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City Beach
     

City Beach

by Jill Cunniff
 

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Upon first listen, "Lazy Girls," the opening song on City Beach, seems like nothing more than an appealingly lazy, hazy way to kick off the first solo album from former Luscious Jackson leader Jill Cunniff, but it soon becomes clear that her praise of slow, leisurely afternoons, laid-back boys, and orange popsicles isn't just a pop confection, it's a rallying

Overview

Upon first listen, "Lazy Girls," the opening song on City Beach, seems like nothing more than an appealingly lazy, hazy way to kick off the first solo album from former Luscious Jackson leader Jill Cunniff, but it soon becomes clear that her praise of slow, leisurely afternoons, laid-back boys, and orange popsicles isn't just a pop confection, it's a rallying cry. "Life's to enjoy," she sings at the conclusion of its chorus, and it's a sentiment she repeats on "Happy Warriors," when she insists that "when are you feeling down/let the record spin around" -- and if these ideas sound a little pat on paper, they sound seductive as music, particularly because Cunniff sustains a wonderfully warm, slyly jazzy mood throughout the record. This often does evoke memories of Luscious Jackson -- it's pop music with a casual eclecticism, underpinned by rolling hip-hop beats and highlighted by flourishes of funk, jazz, and Brazilian bossa nova -- but where Jackson occasionally seemed as if they were in a rush to jam as many styles into their sound as possible, Cunniff digs deeper into her idiosyncrasies, creating music that feels unhurried and flows easily. City Beach never hits hard, never seems forced, but even if this is deliberately lazy music, that doesn't mean that it lacks hooks or structure: if anything, the best songs here -- like the glistening, tight pop of "Exclusive" or the steamy, trippy "NYC Boy" or the stomping "Future Call," the closest this gets to being hard-edged -- are more immediate than Luscious Jackson, evidence that Cunniff's skills as a writer are sharpening. But the best thing about City Beach is how Cunniff easily sucks you into her particular worldview, where things don't need to be as desperately frenetic as they are in the thick of the 21st century. During the sultry crawl of "Warm Sound," she suggests that we should "start the century again at a slower pace" -- and based on the sweet and slow City Beach, it's hard not to agree with her.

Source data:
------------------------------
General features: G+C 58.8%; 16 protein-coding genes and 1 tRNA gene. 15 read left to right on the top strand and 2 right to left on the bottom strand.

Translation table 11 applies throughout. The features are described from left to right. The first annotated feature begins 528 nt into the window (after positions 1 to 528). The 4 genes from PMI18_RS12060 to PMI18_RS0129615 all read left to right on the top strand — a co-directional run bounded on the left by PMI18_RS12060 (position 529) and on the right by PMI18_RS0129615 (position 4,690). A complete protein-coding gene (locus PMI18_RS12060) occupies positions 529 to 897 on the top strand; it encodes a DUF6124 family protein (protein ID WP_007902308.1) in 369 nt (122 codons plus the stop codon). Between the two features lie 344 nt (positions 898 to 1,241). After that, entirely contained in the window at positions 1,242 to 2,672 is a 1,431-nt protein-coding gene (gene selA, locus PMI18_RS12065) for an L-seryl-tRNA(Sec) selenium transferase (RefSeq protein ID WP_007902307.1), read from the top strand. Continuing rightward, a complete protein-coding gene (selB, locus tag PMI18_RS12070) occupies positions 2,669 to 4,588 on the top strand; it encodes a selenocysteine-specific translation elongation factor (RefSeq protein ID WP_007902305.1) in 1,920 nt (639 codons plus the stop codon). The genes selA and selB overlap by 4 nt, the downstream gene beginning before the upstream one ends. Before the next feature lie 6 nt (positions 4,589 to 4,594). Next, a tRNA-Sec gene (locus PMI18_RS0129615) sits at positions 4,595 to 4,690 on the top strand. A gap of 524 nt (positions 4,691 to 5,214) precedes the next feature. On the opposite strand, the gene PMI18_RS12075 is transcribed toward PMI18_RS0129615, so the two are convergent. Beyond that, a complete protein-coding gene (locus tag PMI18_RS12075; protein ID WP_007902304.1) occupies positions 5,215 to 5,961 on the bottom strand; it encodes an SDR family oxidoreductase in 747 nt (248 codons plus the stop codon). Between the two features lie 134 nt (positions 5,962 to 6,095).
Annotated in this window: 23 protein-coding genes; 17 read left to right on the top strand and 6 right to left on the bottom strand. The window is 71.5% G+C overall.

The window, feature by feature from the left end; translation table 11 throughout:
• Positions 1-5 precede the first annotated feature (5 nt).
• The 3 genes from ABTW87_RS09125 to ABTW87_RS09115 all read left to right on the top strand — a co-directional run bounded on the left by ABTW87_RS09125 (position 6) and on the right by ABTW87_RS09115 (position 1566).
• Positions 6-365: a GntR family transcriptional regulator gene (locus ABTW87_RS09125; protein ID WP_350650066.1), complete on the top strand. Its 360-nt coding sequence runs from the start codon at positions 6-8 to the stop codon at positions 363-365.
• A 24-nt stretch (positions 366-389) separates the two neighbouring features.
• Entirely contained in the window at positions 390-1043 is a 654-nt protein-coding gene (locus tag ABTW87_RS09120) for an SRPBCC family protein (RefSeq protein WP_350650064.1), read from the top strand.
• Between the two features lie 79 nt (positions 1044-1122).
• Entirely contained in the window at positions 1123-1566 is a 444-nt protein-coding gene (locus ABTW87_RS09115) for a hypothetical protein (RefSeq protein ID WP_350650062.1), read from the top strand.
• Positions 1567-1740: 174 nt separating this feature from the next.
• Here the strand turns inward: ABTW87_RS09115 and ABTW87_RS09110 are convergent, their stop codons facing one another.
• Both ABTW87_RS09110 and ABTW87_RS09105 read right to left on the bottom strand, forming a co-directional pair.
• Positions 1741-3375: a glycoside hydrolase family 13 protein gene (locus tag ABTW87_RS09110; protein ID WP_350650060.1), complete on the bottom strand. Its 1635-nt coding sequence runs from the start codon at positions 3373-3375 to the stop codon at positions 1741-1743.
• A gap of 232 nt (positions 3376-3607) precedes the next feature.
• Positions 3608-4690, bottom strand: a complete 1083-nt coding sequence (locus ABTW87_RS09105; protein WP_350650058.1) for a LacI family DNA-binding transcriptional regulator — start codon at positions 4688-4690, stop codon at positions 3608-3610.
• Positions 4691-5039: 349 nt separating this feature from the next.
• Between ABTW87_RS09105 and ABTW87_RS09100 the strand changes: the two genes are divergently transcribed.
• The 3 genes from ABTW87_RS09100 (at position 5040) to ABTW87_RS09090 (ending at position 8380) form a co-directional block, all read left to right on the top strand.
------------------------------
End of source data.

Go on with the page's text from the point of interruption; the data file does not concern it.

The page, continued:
Product Details

Release Date:
02/20/2007
Label:
Militia
UPC:
0878840004522
catalogNumber:
45

Tracks

Album Credits

Performance Credits

Jill Cunniff   Primary Artist,Bass,Guitar,Vocals,Wurlitzer,Vox Organ
Emmylou Harris   Background Vocals
Robert Aaron   Saxophone,Wurlitzer
John Bollinger   Drums
Tony Mangurian   Drums
Danny Madorsky   Guitar
Dave Schommer   Percussion,Drums,Keyboards
Sam Hollander   Keyboards
Matt Chiaravalle   Keyboards
Singh Birdsong   Guitar
Boots Ottestad   Guitar
DJ Kaz Gamble   Delay
Rachael Yamagata   Keyboards,Background Vocals
Nathan Rosenberg   Keyboards
S*A*M   Drums,Keyboards

Technical Credits

Jill Cunniff   Programming,Producer,Art Direction,Instrumentation,Cover Painting
Danny Madorsky   Programming,Producer
Dave Schommer   Programming,Producer,Engineer,Sound Design
Sam Hollander   Programming,Sound Design
DJ Kaz Gamble   Sound Effects
Nathan Rosenberg   Programming,Producer,Engineer,Sound Design
S*A*M   Programming,Producer
Mary Moogman   Author
Piper   Artwork,Paintings

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